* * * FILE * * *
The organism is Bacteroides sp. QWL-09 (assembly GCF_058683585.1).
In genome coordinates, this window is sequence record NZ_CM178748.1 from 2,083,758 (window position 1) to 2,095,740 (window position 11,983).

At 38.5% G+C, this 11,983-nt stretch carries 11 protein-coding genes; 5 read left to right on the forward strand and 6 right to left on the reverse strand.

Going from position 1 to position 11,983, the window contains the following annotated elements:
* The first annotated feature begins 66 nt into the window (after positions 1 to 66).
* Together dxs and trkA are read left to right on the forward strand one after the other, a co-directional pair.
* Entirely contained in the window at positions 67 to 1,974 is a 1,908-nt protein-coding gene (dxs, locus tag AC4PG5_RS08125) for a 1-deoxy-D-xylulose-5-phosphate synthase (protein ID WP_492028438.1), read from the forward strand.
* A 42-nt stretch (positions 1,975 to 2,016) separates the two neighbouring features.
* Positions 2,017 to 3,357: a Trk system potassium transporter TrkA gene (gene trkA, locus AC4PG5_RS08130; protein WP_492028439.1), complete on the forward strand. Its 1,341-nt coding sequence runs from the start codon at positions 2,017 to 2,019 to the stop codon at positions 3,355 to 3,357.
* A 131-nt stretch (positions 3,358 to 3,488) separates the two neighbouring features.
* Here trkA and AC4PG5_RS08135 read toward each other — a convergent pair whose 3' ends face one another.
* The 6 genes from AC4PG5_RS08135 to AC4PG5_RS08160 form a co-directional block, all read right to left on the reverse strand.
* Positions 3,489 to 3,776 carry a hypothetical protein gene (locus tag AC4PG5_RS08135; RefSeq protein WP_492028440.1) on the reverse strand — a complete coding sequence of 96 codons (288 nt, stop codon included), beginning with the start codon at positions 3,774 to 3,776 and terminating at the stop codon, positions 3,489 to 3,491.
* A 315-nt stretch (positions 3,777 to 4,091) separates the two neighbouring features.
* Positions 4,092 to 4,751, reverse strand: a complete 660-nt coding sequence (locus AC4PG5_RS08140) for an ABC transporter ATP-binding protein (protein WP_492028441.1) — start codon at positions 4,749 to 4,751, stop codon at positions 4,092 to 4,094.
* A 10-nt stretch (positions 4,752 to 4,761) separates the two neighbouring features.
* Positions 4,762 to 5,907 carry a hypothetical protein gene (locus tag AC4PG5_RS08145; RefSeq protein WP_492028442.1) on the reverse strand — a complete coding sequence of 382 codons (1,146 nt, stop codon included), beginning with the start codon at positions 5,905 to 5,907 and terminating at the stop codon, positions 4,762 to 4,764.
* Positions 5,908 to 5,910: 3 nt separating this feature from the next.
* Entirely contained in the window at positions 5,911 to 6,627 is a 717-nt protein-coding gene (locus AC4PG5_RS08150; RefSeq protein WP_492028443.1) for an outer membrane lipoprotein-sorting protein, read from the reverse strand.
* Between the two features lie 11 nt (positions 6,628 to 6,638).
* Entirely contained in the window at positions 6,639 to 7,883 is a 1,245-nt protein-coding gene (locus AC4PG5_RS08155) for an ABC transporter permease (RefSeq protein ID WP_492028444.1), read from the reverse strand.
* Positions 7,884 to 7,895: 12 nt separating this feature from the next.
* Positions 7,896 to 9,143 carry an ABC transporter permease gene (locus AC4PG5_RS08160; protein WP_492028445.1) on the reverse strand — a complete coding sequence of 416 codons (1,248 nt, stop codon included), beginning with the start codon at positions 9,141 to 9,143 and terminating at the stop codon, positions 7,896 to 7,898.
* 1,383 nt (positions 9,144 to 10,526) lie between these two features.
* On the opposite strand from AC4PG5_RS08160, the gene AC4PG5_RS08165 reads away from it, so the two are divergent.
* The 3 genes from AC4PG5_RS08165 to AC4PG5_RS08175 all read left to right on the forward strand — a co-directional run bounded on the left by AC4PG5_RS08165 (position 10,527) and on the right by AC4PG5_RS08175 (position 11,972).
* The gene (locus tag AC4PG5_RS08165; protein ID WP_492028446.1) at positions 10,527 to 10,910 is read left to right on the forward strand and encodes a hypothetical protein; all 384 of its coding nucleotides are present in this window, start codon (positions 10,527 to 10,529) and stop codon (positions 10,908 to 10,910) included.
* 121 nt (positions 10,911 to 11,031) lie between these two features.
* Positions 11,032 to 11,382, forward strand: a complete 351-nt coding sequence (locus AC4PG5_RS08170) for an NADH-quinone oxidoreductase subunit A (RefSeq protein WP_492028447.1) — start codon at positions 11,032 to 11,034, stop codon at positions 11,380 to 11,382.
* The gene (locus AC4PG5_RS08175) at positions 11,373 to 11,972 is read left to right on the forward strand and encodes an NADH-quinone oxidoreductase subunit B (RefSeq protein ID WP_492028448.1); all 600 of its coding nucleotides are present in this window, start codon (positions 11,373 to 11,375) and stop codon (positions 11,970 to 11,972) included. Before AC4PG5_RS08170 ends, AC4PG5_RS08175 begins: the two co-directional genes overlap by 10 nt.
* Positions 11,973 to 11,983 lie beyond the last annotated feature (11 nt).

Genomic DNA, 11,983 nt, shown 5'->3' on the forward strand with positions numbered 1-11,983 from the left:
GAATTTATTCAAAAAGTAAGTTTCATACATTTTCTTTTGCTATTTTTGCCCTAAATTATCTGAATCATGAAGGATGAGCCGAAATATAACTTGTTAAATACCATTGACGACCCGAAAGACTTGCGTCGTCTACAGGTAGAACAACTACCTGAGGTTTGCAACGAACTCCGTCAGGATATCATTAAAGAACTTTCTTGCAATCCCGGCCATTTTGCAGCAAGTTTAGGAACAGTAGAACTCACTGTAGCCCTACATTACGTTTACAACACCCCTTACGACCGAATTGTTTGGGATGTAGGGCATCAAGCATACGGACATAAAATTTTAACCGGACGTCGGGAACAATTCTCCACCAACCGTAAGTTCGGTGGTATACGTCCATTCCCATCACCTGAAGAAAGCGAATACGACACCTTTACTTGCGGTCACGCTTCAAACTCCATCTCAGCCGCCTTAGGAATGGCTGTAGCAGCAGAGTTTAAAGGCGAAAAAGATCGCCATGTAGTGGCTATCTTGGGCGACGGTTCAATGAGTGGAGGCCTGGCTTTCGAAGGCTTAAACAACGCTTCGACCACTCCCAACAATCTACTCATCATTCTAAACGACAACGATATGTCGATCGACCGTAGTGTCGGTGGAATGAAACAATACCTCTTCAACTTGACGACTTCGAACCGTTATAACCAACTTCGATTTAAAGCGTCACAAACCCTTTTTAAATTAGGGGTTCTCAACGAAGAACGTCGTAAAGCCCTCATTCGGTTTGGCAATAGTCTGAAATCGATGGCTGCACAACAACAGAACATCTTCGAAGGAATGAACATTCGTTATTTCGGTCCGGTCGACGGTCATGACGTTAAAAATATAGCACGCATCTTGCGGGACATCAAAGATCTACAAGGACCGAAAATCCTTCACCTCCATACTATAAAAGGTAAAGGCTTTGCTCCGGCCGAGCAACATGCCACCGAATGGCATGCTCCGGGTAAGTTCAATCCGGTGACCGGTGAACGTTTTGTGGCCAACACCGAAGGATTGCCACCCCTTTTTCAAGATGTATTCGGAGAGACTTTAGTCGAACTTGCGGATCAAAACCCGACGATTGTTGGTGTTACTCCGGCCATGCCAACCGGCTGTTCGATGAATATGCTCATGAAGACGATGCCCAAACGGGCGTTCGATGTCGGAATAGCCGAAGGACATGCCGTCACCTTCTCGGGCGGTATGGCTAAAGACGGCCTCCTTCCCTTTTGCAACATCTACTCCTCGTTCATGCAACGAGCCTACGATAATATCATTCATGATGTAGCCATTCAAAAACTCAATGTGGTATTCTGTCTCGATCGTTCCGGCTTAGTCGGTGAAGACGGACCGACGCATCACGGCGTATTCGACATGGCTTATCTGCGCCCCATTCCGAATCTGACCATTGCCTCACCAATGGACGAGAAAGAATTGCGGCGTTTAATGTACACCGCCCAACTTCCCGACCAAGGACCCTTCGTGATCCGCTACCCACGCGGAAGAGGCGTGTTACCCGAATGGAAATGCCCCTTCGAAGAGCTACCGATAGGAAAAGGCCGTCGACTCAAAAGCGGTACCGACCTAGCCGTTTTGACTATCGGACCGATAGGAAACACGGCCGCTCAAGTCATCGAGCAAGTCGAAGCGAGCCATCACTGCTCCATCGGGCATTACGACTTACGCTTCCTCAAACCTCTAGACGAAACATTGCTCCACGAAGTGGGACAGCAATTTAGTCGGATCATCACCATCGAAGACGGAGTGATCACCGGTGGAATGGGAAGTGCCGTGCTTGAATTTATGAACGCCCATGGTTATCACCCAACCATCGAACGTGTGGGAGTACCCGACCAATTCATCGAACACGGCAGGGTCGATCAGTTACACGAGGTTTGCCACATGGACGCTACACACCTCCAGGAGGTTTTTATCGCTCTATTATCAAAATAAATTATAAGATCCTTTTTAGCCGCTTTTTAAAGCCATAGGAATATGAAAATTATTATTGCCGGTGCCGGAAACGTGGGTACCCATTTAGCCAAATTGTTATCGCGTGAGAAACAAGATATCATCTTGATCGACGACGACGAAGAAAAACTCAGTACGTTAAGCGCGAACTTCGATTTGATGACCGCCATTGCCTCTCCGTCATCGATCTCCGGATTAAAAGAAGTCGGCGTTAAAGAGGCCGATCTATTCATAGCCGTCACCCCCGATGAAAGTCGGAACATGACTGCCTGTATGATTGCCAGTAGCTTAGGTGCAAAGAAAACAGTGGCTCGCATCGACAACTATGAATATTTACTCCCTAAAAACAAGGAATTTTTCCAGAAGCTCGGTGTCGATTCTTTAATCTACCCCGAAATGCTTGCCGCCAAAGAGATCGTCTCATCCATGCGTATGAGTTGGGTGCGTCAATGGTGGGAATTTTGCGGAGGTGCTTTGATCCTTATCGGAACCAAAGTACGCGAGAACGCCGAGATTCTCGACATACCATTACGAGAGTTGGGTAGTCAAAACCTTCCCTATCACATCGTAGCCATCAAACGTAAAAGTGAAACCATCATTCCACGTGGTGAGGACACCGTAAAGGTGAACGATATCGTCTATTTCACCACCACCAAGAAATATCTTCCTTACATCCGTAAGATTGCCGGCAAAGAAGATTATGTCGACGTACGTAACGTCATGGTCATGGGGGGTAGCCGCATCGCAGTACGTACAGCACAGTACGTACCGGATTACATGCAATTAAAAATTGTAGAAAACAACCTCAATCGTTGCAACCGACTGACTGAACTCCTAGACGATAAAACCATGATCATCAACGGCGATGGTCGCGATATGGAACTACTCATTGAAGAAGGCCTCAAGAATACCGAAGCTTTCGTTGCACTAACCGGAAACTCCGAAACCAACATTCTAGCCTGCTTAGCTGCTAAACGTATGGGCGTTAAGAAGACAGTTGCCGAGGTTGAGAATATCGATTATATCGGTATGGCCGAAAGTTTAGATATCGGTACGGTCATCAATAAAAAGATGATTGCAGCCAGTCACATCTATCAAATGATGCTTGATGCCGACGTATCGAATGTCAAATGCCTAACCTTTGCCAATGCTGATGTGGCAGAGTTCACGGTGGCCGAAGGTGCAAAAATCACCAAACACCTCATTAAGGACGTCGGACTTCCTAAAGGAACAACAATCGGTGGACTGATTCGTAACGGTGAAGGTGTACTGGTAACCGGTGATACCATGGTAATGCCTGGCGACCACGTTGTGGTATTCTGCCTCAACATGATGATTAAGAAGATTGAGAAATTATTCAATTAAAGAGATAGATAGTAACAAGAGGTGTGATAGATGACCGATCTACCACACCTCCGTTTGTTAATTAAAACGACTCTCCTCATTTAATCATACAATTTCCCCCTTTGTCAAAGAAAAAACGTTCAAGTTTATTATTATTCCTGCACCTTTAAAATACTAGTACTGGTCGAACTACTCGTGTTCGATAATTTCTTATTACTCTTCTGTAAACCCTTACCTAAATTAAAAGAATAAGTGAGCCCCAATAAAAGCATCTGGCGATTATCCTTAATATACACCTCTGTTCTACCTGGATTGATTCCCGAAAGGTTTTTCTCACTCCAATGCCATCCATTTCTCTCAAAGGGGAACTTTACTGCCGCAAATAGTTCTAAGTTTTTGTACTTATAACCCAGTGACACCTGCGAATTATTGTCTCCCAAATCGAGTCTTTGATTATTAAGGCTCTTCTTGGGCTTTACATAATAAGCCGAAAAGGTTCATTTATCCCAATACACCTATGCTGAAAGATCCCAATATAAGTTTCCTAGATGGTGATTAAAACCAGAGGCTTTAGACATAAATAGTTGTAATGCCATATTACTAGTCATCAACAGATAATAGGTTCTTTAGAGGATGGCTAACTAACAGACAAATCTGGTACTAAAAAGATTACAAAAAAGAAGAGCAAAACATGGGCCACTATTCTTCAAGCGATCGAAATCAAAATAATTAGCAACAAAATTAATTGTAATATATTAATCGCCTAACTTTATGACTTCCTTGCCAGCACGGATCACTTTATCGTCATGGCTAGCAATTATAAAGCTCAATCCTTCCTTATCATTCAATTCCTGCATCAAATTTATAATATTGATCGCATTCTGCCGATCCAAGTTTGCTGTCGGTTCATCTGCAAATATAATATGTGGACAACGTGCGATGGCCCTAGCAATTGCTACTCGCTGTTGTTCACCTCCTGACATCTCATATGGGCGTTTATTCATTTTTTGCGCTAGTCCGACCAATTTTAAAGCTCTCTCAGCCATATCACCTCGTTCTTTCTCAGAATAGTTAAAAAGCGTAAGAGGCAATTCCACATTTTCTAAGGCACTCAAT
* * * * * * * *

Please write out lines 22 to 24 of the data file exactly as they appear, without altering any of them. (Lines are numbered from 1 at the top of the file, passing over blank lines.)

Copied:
* Positions 7,884 to 7,895: 12 nt separating this feature from the next.
* Positions 7,896 to 9,143 carry an ABC transporter permease gene (locus AC4PG5_RS08160; protein WP_492028445.1) on the reverse strand — a complete coding sequence of 416 codons (1,248 nt, stop codon included), beginning with the start codon at positions 9,141 to 9,143 and terminating at the stop codon, positions 7,896 to 7,898.
* 1,383 nt (positions 9,144 to 10,526) lie between these two features.